Hey followers and browsers! Coming up in the next couple of days is AnimeUSA: a really big anime convention in Arlington, Virginia. Coming up on Thursday, in fact. This is going to be not only my first massive convention, but also my first one out of state. As you can probably guess, I’m super excited! And, if you know me, you can probably also guess that I’m scrambling around trying to get my cosplay together before I leave which usually consists of me running around my house, flailing my arms crying “I don’t know how to do this” until it magically comes together somehow. You would think I would eventually learn…
Because of my amazing time management skills, I don’t have as much time as I would like to devote to this week’s Manga Mondays. As such, we will be looking at a smaller piece that stays true to my shoujo roots. Full of love and zip-a-tone, we will be looking at “The One I Love” [私の好きな人] by manga’s royalty themselves, CLAMP.
The compilation contains twelve different tales, experiences, and emotions of love revealing the complexity of the feeling rather than cashing in on the fairy tale love story. The stories don’t have a lot of time to get into character or plot (being around seven pages each story) but it’s really not about the characters. It’s all about delving into the inner psyche of love itself. In fact, I could probably go in depth about each of these stories and have a different post for each one, but we’ll save that for another time.
Now, in some ways it may be hard to understand a manga not focusing on characters, especially from CLAMP who thrives off of making really cool characters. Yet, somehow they are able to pull it off by humanizing an emotion. Personifying it. I suppose in some way, that’s making a character but I would still hesitate to call anything in “The One I Love” a character study. The twelve females that are focused on do not actually have names: their names are characteristics. From something as simple as Isshoni (Together) to more abstract ideas like Futsuu (Normalcy), through each woman a different aspect of love is explored. The specific aspect is also emphasized as no one ever calls the woman a name throughout their story, thus bringing the reader into a closer introspection on how they feel about that part of affection. In addition, the members of CLAMP have also added their own stories and thoughts to the end of each chapter. Whether or not this adds anything is truly up to the reader, but I thought it was neat.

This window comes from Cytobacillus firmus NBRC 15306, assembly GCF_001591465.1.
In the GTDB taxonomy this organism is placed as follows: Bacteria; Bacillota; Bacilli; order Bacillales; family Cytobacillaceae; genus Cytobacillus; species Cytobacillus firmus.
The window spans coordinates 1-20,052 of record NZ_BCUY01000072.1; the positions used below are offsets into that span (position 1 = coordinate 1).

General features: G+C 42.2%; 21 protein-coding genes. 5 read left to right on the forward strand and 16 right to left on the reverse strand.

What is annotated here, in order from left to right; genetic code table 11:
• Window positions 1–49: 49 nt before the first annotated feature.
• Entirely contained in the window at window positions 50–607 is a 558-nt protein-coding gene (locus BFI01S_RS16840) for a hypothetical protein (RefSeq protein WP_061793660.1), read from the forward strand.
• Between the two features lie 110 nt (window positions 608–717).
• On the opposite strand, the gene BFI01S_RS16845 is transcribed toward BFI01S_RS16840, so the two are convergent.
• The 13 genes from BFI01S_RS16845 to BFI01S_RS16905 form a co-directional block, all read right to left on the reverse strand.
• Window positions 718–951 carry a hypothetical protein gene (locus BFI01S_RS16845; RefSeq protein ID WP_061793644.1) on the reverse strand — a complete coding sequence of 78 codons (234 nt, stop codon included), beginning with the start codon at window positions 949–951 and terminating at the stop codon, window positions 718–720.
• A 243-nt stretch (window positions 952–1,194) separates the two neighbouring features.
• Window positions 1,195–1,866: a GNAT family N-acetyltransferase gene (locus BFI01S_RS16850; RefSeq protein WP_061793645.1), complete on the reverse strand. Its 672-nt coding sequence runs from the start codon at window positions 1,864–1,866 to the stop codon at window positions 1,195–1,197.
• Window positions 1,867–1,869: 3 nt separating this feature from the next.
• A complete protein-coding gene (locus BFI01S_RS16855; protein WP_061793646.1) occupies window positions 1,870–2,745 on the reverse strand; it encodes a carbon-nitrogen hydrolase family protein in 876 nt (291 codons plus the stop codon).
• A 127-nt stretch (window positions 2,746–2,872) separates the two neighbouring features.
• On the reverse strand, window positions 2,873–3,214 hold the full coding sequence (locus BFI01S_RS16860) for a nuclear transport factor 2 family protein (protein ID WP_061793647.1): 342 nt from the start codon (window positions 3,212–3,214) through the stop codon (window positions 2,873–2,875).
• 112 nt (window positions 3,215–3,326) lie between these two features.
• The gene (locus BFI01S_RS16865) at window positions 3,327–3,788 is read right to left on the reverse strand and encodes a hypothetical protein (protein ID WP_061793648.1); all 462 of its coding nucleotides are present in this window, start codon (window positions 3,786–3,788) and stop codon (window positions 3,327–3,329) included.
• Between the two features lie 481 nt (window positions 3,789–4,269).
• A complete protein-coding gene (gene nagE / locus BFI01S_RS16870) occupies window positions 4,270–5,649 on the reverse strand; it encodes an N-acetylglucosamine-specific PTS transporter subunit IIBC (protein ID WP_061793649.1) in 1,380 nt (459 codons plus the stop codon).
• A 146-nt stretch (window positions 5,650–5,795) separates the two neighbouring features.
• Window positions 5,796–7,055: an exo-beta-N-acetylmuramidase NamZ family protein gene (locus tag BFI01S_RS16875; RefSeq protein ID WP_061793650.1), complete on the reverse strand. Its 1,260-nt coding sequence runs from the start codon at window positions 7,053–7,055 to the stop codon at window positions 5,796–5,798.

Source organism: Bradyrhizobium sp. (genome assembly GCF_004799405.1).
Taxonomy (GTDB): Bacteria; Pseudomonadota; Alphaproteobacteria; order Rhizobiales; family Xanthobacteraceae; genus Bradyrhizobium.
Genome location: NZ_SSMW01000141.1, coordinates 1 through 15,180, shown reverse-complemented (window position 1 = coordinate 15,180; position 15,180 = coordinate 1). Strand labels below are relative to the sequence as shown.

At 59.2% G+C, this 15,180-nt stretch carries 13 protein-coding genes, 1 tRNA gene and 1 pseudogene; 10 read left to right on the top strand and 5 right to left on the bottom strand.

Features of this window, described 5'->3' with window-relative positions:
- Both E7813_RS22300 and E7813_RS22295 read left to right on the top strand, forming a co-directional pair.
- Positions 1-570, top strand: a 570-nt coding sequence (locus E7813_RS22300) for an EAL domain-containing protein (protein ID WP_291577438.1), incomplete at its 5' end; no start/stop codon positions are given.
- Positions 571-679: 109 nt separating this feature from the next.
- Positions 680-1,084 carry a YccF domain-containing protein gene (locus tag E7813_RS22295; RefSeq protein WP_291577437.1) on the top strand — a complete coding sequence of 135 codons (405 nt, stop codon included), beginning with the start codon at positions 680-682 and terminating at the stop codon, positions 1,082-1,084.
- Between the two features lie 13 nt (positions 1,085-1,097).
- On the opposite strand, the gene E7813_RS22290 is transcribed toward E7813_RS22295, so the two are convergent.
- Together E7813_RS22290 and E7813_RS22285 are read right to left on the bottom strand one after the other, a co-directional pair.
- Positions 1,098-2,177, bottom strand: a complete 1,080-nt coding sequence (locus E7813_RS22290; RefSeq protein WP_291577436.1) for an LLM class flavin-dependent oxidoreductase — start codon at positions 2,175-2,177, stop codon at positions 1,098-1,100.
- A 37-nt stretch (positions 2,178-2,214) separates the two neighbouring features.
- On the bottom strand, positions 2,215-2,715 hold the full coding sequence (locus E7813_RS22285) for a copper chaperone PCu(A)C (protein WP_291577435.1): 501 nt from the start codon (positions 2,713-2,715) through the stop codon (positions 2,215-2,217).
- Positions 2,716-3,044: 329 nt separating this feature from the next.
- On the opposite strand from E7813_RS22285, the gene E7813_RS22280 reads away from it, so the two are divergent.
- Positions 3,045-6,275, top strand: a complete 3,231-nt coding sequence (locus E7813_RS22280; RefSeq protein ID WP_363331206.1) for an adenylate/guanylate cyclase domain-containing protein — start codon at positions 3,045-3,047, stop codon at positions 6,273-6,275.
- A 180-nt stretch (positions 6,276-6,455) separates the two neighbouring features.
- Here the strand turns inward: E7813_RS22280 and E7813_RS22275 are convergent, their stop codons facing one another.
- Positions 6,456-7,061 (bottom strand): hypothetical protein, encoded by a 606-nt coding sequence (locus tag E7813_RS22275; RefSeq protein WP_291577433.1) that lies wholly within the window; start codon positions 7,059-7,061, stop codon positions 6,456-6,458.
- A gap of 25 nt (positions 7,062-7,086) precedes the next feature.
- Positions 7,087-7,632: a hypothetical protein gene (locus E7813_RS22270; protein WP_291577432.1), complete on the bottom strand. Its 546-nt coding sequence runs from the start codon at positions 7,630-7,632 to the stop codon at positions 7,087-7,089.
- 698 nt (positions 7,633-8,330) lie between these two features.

I love this little book, I really do but I find there’s one large problematic aspect to it: there is no positive representation of life outside a relationship. Okay, granted that this would destroy one of the points of the book (not being about the one they love) but it would send a positive message to younger and older girls alike, I think. There is a constant worry about losing their boyfriend (yeah…it’s pretty hetero up I here, too) and, of course, the comic spiraling into a pit of despair that goes along with it. While this is funny, it also exposes (exposes is perhaps the wrong word, seeing as we all know this issue) the truth that all forms of media still push girls into hetero-normative relationships threatening them with a possible misery if they do not. It would be nice if for once we could see a woman/girl get out of a relationship and truly embrace her freedom. To see her looking towards the future, and maybe looking forward to finding the one she will love. Certainly female characters like that exist, but there needs to be more.
And now I must return to the land of sewing machines and thread and churn out the rest of this outfit. If you are going to AnimeUSA too, look for the Dog-tier Jade (well, I’m sure there will be about a million of us) and say “hi”! And stay safe!